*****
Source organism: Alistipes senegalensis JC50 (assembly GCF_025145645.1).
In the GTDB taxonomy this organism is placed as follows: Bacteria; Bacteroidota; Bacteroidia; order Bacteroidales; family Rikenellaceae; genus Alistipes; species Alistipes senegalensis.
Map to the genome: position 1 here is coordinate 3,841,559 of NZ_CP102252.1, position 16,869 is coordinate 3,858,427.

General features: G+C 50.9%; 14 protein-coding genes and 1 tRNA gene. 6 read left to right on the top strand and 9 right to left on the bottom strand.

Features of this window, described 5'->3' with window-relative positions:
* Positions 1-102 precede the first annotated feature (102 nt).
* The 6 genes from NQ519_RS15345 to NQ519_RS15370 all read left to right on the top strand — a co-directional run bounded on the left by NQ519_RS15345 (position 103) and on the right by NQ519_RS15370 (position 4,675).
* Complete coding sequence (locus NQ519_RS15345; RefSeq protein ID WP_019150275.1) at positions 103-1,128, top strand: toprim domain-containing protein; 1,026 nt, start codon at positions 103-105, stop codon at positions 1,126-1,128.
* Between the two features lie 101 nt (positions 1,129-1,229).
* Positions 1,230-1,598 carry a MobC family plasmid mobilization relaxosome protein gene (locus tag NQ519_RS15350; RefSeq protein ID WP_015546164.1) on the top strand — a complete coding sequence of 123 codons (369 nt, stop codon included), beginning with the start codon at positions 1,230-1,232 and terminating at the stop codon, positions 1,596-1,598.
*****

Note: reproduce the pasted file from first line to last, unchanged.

Source organism: Alistipes senegalensis JC50 (assembly GCF_025145645.1).
In the GTDB taxonomy this organism is placed as follows: Bacteria; Bacteroidota; Bacteroidia; order Bacteroidales; family Rikenellaceae; genus Alistipes; species Alistipes senegalensis.
Map to the genome: position 1 here is coordinate 3,841,559 of NZ_CP102252.1, position 16,869 is coordinate 3,858,427.

General features: G+C 50.9%; 14 protein-coding genes and 1 tRNA gene. 6 read left to right on the top strand and 9 right to left on the bottom strand.

Features of this window, described 5'->3' with window-relative positions:
* Positions 1-102 precede the first annotated feature (102 nt).
* The 6 genes from NQ519_RS15345 to NQ519_RS15370 all read left to right on the top strand — a co-directional run bounded on the left by NQ519_RS15345 (position 103) and on the right by NQ519_RS15370 (position 4,675).
* Complete coding sequence (locus NQ519_RS15345; RefSeq protein ID WP_019150275.1) at positions 103-1,128, top strand: toprim domain-containing protein; 1,026 nt, start codon at positions 103-105, stop codon at positions 1,126-1,128.
* Between the two features lie 101 nt (positions 1,129-1,229).
* Positions 1,230-1,598 carry a MobC family plasmid mobilization relaxosome protein gene (locus tag NQ519_RS15350; RefSeq protein ID WP_015546164.1) on the top strand — a complete coding sequence of 123 codons (369 nt, stop codon included), beginning with the start codon at positions 1,230-1,232 and terminating at the stop codon, positions 1,596-1,598.